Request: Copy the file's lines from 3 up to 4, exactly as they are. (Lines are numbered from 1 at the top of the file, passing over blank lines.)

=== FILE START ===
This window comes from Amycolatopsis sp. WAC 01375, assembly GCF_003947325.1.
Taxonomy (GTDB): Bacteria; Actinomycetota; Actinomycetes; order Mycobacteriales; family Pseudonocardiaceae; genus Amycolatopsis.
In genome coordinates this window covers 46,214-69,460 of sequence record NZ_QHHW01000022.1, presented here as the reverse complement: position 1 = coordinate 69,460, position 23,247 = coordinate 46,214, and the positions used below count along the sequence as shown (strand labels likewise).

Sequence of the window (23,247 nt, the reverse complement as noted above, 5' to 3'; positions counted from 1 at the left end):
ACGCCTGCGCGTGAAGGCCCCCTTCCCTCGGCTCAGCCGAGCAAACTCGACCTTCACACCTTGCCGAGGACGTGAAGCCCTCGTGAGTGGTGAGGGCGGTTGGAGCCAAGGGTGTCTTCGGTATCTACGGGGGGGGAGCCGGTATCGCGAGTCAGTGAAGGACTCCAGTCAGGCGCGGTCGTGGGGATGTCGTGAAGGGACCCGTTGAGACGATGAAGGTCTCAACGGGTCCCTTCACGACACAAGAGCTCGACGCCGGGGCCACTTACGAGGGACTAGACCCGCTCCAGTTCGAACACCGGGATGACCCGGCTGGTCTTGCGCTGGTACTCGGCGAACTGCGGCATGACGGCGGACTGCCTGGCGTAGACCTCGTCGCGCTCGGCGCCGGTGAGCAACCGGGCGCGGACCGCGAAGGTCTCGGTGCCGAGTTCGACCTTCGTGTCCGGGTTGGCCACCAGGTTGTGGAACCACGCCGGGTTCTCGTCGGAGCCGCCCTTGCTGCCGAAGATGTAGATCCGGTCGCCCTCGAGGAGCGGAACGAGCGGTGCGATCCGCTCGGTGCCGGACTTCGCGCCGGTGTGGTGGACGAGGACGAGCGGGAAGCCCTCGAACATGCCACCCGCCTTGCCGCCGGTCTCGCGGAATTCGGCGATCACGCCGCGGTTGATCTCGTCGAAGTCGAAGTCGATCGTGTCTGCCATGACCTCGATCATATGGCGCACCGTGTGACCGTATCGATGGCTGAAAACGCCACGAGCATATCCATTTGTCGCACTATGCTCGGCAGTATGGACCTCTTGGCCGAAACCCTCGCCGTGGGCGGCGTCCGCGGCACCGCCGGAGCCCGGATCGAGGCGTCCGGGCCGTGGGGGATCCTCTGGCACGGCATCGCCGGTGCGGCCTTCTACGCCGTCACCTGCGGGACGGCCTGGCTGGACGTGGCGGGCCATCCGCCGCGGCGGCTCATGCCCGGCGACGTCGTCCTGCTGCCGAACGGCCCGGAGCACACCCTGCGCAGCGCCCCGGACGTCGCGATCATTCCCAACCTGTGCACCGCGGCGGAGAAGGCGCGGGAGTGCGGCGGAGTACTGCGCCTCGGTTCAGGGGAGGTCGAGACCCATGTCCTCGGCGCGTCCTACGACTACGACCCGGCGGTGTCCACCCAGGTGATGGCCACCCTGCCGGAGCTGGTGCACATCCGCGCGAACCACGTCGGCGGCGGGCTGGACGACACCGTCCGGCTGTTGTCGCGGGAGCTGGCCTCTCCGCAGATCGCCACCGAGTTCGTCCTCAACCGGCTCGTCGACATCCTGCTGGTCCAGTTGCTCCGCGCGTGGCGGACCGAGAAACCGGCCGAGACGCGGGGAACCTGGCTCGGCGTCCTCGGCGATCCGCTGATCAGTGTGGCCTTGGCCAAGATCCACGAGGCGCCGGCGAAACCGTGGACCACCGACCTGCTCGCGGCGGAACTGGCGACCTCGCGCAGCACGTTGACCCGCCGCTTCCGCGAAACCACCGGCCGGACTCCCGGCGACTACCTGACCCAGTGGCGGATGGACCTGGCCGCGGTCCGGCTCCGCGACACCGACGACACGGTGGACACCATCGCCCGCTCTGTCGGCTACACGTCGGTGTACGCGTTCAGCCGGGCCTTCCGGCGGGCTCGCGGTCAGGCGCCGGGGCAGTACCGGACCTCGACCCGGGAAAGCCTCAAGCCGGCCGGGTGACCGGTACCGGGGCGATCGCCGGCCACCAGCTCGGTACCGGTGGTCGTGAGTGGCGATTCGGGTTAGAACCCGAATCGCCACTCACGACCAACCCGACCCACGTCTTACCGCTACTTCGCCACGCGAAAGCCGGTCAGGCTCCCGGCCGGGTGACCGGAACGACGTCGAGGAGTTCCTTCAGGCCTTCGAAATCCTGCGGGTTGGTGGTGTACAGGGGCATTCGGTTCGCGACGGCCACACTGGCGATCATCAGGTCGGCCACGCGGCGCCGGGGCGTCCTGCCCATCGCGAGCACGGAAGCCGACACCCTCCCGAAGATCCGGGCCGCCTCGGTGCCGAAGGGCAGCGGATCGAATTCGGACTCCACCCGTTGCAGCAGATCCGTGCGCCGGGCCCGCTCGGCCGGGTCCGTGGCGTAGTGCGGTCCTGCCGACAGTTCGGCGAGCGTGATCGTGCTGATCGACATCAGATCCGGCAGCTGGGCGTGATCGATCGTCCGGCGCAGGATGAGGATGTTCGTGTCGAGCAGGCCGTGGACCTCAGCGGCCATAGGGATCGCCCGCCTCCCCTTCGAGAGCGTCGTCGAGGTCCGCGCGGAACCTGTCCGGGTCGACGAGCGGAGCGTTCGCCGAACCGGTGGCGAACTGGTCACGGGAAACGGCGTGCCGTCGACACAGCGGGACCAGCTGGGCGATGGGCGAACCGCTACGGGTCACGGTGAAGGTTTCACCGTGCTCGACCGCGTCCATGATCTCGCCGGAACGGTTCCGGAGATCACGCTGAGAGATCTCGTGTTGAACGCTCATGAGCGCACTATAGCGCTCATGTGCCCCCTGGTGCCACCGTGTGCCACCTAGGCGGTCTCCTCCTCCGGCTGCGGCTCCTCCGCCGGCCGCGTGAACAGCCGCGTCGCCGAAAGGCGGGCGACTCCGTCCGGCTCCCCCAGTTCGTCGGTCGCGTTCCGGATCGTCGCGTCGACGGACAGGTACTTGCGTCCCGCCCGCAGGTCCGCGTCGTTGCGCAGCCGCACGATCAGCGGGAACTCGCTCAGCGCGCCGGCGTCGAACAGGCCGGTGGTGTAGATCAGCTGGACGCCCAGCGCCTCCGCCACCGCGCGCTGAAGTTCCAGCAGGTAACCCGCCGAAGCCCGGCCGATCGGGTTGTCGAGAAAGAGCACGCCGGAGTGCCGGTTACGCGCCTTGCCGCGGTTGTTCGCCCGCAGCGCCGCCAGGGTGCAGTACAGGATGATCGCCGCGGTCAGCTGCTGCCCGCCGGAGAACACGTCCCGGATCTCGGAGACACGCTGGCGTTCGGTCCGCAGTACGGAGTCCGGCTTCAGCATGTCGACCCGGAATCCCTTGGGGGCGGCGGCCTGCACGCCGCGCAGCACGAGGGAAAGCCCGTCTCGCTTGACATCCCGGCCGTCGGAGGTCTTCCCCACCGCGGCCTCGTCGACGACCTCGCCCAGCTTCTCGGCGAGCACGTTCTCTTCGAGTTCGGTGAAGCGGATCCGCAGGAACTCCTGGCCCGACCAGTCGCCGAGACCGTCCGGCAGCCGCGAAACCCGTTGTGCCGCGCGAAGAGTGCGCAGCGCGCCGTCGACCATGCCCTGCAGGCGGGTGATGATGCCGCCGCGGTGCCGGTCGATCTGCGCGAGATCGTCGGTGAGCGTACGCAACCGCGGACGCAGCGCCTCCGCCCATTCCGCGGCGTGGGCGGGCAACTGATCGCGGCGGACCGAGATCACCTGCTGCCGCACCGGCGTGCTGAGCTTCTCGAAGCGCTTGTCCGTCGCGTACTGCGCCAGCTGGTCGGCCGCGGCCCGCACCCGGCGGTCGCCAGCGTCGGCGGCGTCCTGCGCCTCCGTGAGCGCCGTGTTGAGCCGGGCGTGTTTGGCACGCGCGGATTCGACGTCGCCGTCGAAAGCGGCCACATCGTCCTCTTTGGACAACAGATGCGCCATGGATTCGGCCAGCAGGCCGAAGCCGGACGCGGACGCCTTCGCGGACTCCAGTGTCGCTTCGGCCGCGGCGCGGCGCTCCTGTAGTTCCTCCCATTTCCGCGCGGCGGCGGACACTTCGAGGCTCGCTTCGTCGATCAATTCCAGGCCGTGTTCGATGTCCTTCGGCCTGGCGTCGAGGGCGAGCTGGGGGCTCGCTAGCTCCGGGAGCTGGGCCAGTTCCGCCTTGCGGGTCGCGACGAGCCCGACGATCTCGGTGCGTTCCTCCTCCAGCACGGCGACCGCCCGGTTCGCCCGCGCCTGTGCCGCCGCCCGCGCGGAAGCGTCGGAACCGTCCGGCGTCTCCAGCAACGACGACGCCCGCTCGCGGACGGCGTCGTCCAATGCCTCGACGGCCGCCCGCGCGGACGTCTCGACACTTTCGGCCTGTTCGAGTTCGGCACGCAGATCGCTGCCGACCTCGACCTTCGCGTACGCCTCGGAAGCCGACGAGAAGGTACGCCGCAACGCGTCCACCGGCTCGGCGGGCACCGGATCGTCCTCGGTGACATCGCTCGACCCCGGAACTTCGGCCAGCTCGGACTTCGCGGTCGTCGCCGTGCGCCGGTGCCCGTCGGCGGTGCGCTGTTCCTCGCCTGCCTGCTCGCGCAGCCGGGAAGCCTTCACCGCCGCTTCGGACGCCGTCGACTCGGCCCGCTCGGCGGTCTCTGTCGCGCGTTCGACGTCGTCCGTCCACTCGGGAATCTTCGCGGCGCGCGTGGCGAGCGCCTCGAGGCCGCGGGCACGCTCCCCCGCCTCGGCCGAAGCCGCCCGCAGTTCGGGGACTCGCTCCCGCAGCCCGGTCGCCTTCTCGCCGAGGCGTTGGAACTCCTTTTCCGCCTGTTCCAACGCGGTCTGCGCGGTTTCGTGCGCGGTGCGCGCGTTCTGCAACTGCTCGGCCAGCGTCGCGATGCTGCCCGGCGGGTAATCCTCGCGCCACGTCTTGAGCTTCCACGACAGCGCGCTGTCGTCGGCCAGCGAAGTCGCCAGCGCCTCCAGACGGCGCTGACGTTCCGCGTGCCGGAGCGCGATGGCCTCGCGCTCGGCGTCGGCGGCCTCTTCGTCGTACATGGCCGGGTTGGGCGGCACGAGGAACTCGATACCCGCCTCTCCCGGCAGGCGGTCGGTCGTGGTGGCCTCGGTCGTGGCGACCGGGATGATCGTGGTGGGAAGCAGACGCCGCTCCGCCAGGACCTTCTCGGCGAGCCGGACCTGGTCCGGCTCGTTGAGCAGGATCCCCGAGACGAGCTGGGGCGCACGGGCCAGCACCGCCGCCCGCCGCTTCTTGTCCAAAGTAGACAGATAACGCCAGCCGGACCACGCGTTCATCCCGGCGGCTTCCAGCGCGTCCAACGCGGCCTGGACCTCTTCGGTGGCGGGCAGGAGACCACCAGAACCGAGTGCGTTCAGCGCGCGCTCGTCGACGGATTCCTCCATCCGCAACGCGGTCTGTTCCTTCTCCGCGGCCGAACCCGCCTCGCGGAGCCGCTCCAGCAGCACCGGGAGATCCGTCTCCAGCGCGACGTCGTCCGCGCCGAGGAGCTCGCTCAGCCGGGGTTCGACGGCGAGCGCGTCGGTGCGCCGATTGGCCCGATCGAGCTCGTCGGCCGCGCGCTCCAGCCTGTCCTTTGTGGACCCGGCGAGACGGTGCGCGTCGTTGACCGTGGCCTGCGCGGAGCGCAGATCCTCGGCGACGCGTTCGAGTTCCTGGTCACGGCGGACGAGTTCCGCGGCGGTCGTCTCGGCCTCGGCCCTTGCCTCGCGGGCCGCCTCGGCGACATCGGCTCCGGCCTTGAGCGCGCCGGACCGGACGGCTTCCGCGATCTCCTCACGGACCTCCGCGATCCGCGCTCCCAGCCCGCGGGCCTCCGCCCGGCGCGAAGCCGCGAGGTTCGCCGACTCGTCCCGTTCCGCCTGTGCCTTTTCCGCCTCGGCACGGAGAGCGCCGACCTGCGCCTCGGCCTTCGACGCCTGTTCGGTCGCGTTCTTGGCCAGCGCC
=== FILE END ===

In genome coordinates this window covers 46,214-69,460 of sequence record NZ_QHHW01000022.1, presented here as the reverse complement: position 1 = coordinate 69,460, position 23,247 = coordinate 46,214, and the positions used below count along the sequence as shown (strand labels likewise).

Sequence of the window (23,247 nt, the reverse complement as noted above, 5' to 3'; positions counted from 1 at the left end):